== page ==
Anyway, thanks to the prodding of ghost Mary, the two actually manage to talk out their issues for what is most likely the first time in their lives. John tells Sherlock that he knows that Sherlock didn’t kill Mary, that she made her own choices, and chose to save his life. Sherlock talks about how he’s struggling with the fact that Mary’s decision to save his life has conveyed a significance on it that he doesn’t know how to process. John says it is what it is, and is about to leave when Sherlock gets a text message with a moan notification that indicates its from Irene Adler. John tells him that he should text her back because having love in his life would complete him as a person. He proceeds to give Sherlock a speech about how life is short and he needs to grab love where he can find it because it’ll all be gone before you can blink. In the midst of this, John starts crying, and Sherlock hugs him, and it’s possibly the most legit emotional moment this show has featured since that phone call right before Sherlock threw himself off of a building.
Surprise, There’s One More Twist. Just in case the fact that Sherlock plotted an elaborate ruse that involved him falling back into hardcore drug addiction for John’s sake wasn’t enough of a surprise? The episode’s not quite done yet. Because of course it turns out that John’s therapist isn’t exactly who we thought she was. It turns out that she’s some kind of crazy master of disguise, and she’s also the woman who showed up at Baker Street claiming to be Faith Smith. And she’s also also the woman John met on the bus and was having an affair with. But that’s not all. She’s also the secret Holmes sibling. Who is a sister instead of a brother.
Yes, really. It turns out that she’s a woman named Euros Holmes, because her parents “liked weird names”. And she’s pretended to be John’s therapist all this time, ostensibly to get information on her brothers, but also to whip out a gun and shoot John at close range. Ummmm. See you next week, I guess?
Faith is Euros is Bus Lady, Oh My. It’s hard to know what exactly to make of this Faith is John’s Mistress is Actually Sherlock’s Sister twist. This is a nice call back to the moment from “A Study in Pink,” where we all (including Sherlock) thought that John was talking about his brother Harry, when in actuality he meant his sister Harriett instead. This is the kind of narrative symmetry that makes a certain kind of sense, in the broadest sort of way.
However, the revelation that Euros is Faith is Bus Lady requires some significant suspension of disbelief. Are we really meant to believe that Euros’ disguises – which pretty much seemed to boil down to various frumpy wigs and a cane – were so good that they could fool both John and, more importantly, Sherlock? If we can manage to believe that John spent multiple therapy sessions with this woman and didn’t’ recognize her as the same person he wanted to have an affair with, that’s one thing. But we’re also supposed to swallow the idea that Sherlock spent an entire night with his own sister and didn’t recognize her? Sherlock? The man we’ve had to watch deduce the smallest and most devastating personal details about perfect strangers for years? I guess his particular brand of heroin must be really intense.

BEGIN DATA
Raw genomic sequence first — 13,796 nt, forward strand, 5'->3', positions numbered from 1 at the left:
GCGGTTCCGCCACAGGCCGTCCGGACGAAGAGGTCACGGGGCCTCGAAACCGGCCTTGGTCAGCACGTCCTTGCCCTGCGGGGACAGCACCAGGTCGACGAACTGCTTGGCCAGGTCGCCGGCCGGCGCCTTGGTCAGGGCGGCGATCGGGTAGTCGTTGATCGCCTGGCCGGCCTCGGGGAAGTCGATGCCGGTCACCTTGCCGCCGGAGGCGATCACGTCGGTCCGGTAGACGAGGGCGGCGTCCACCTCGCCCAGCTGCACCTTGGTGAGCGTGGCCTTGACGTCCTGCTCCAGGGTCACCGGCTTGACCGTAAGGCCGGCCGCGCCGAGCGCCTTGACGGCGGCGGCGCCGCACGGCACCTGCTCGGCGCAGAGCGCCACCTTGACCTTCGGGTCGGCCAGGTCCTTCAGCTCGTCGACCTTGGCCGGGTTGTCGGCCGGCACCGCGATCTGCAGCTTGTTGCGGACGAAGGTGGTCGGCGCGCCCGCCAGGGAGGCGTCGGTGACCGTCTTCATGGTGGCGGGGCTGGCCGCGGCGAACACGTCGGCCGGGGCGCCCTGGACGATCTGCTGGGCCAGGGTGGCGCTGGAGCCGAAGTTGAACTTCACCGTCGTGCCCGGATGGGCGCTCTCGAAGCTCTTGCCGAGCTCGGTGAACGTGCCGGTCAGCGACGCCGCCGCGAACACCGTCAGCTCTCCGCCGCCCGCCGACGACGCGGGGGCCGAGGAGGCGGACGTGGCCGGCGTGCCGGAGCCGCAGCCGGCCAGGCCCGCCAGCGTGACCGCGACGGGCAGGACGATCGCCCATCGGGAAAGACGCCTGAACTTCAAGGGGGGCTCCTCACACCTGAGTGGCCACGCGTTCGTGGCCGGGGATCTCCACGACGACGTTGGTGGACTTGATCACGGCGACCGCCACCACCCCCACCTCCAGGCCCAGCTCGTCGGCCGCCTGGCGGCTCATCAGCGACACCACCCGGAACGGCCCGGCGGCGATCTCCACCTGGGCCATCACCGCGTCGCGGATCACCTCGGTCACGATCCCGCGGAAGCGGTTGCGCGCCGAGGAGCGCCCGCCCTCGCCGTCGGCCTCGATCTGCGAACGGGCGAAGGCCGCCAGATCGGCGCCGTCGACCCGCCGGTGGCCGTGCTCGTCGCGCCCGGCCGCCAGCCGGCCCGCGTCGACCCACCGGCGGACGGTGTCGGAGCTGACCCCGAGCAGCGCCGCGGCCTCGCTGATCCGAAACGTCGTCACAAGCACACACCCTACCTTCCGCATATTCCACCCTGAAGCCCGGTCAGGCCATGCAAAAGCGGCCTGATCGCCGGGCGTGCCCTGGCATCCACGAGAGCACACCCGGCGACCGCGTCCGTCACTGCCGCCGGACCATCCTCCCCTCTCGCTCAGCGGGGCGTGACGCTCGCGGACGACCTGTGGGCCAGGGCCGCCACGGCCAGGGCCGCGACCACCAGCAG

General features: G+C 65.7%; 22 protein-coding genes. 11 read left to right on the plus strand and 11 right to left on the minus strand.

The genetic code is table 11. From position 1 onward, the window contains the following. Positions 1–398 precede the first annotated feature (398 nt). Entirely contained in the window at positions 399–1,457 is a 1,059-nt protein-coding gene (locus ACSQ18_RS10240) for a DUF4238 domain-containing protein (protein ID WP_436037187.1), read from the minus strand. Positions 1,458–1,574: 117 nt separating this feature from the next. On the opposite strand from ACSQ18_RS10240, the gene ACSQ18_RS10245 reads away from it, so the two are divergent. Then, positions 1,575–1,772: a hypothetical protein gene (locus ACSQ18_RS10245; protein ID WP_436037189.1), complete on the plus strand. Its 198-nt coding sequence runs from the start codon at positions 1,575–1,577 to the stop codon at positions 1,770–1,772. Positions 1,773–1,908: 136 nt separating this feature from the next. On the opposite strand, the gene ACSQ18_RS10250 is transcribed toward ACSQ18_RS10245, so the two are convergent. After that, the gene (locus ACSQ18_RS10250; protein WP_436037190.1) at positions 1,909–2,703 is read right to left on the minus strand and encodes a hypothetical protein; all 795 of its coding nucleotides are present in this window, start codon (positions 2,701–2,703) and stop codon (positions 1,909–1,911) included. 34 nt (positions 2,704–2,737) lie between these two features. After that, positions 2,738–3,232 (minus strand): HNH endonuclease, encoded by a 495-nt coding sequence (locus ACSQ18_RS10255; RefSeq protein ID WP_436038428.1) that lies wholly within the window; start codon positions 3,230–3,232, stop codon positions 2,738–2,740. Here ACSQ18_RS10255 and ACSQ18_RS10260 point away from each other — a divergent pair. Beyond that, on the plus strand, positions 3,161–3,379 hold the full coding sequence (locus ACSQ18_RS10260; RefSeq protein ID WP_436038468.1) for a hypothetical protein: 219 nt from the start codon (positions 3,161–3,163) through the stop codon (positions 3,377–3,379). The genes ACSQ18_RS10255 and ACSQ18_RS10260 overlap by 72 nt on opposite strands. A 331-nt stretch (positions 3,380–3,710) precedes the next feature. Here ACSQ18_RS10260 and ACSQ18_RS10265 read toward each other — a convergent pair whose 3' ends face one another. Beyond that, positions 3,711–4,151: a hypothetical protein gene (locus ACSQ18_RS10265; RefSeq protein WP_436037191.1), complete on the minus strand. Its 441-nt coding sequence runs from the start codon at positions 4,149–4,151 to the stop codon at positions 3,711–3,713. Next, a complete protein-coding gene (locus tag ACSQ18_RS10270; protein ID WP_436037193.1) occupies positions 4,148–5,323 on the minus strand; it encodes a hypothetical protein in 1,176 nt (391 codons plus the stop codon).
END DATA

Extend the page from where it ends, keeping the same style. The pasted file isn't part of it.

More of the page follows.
The real question now is whether Euros is the “secret sibling” Mycroft kept referring to, or if she’s an additional Holmes we didn’t know about. Theoretically, Euros COULD be Sherrinford. “Sherlock” is a middle name after all, and “Euros” could be hers. Or there could also be four Holmes kids. (That line about people always stop counting after three feels kind of like it might be a hint?) Who even knows. And there’s also the prospect that Euros connects to the Moriarty video that we (again) learned nothing new about. There are so many questions that I still have, and only one episode left to get any answers.
And additionally, I have to wonder – again – how these Holmes kids are all offspring of that totally nice, normal, well-adjusted couple we met back in Season 3. Are they secretly the world’s worst parents? Were all three Holmes kids left on their doorstep in baskets? Given the way the two elder Holmeses were presented – as, generally, being perfect, loving and role models of stable marriage – it feels unfathomable that they would raise not one, not two but THREE children who are as clearly emotionally damaged as these folks are. Goodness.
Well, next week is the season finale, so maybe we’ll finally get some answers, huh? Or maybe not. What do you all think?